America does not vote by the square mile. The electoral college is fundamentally flawed, but it does at least approach an accurate representation of the will of the American populace, as much as the will of 305 million people can be evenly divided amongst 538 electoral votes.
As it stands, the vote is weighted slightly, and unfairly, in favor of states with small populations. I’ll spare you the civics lesson on how the number of votes per state is determined (if you don’t already know, shame on you, Sarah Palin), but suffice to say that each state has at least 3 electoral votes. The inequality here is best summed up in the comparison between Wyoming, our least populous state, and California, our most populous state. Wyoming’s 3 electoral votes reflect the will of its 522,380 residents at a rate of 1 vote per 174,127 people. California’s 55 electoral votes, in contrast, are divided amongst its 36,553,215 residents at a rate of 1 vote per 664,604 people. In other words, a person’s vote in Wyoming counts 3.8 times as much towards the electoral total as a person’s vote in California.
That’s unfair. But there it is. So in short, the will of the citizens of Wyoming is disproportionately represented by almost four times as much as that of the citizens of California, per person.
Nonetheless, it’s worth considering the mass of California’s 55 electoral votes when contemplating a speculative map such as the one below (from Yahoo’s Election Dashboard) — based on the likely outcome as determined by the “prediction markets” — a.k.a. the bookmakers who take bets on who will win the election. Of course, betting on the outcome of the presidential race by an American citizen is illegal. But that doesn’t keep residents of other countries from taking a sporting interest in the outcome. And, given bookmakers’ need for an accurate prediction of the outcome of any wager-worthy event like this, they’re probably more reliable than the latest polls, or even the kind of meta analysis we’re seeing out of FiveThiryEight.com.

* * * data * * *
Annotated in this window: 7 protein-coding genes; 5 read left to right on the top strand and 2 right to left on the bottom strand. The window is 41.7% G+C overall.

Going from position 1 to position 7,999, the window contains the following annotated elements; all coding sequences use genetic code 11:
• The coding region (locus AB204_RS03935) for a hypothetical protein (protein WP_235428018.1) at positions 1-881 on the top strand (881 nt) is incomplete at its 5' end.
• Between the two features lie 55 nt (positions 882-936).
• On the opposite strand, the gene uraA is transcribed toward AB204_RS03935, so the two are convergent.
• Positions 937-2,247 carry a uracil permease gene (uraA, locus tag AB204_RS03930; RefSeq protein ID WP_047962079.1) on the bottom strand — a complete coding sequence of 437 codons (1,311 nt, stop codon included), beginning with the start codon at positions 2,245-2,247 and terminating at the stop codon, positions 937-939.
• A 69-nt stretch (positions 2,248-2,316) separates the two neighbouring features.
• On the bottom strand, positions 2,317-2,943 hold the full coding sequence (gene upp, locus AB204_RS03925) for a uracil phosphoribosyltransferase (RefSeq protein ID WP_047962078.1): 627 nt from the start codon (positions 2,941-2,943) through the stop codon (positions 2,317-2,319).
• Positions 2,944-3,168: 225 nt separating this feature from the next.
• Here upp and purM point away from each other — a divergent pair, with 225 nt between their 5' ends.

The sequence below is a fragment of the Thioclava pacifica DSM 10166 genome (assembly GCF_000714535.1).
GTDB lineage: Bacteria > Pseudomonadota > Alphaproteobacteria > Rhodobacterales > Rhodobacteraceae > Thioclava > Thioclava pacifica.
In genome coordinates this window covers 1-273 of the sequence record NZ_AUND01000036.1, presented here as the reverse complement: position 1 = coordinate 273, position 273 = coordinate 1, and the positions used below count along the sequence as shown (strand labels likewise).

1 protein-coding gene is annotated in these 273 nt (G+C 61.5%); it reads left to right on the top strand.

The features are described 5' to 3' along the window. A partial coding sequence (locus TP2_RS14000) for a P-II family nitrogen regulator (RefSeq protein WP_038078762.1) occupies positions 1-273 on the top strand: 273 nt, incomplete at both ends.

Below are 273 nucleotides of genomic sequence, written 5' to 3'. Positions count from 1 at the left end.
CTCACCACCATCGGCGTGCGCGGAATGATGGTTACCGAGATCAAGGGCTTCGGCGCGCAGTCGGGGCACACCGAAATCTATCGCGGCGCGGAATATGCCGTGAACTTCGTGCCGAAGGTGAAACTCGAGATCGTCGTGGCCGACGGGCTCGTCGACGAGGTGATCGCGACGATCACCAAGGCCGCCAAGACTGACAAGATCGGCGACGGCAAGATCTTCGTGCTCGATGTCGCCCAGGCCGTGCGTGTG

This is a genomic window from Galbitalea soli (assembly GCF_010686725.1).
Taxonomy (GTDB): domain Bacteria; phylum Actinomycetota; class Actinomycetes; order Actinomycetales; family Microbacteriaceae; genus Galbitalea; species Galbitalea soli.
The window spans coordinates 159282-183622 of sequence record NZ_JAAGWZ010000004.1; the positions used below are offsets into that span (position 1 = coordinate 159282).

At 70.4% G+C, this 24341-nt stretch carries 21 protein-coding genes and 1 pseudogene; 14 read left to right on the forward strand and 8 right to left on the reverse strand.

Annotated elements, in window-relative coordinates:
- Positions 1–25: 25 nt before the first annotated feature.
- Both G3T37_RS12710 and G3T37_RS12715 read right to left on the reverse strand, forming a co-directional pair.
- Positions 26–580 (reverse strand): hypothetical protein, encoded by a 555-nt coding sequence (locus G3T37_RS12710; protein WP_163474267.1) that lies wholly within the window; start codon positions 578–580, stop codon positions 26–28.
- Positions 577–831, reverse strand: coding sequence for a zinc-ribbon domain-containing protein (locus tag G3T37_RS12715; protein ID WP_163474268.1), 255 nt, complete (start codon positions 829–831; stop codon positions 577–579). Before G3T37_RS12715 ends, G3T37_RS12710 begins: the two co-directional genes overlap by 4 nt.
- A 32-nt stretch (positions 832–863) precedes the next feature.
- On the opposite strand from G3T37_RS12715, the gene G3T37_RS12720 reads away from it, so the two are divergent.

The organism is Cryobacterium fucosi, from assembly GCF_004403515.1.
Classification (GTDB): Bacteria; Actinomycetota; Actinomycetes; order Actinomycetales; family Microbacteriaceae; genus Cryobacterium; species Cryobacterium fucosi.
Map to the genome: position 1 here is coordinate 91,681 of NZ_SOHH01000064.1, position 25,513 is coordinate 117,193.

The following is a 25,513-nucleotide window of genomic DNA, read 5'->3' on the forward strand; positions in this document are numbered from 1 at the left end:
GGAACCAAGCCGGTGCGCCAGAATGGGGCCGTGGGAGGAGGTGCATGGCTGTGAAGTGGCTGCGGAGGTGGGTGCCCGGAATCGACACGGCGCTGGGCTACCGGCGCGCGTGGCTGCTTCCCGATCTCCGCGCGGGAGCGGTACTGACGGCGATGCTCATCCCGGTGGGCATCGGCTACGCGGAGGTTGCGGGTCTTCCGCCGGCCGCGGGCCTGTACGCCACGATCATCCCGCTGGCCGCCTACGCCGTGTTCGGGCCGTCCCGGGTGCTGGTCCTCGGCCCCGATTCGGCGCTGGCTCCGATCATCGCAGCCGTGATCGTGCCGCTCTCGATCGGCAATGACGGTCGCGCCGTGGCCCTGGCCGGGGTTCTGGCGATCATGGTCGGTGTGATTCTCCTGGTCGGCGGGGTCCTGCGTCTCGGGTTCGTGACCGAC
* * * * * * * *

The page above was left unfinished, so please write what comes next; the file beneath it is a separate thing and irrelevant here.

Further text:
As an Obama supporter, I often look at maps like this and am dismayed to see so much red. Geez, I think, Obama may end up squeaking by on this but just look at it — that’s a whole lotta McCain territory out there. But again, the land isn’t voting. The people are. It helps to pay attention to those little numbers on each state. I did a quick tally and found that large, snakelike swath of the west, consisting of Arizona, Utah, Idaho, Montana, Wyoming, North Dakota, South Dakota, Nebraska, Kansas, Oklahoma and Arkansas all together comprises 55 electoral votes. The same as California.
In fact, the only big red state is Texas, and the only other reasonably big state among them is Georgia. So McCain has two 15-or-more-electoral-votes states, compared with Obama’s nine (California, Illinois, Michigan, Ohio, Pennsylvania, New York, New Jersey, North Carolina and Florida), and Virginia and Massachusetts are also larger than any other McCain states.
So there you have it. Remember that land doesn’t vote — people do. And even if, thanks to the electoral college, people’s votes count relatively more if there’s more land between them, ultimately the proportion of voters favoring one candidate or another is not accurately indicated by the amount of red or blue space you see on the map, but by how big those little numbers on the map are.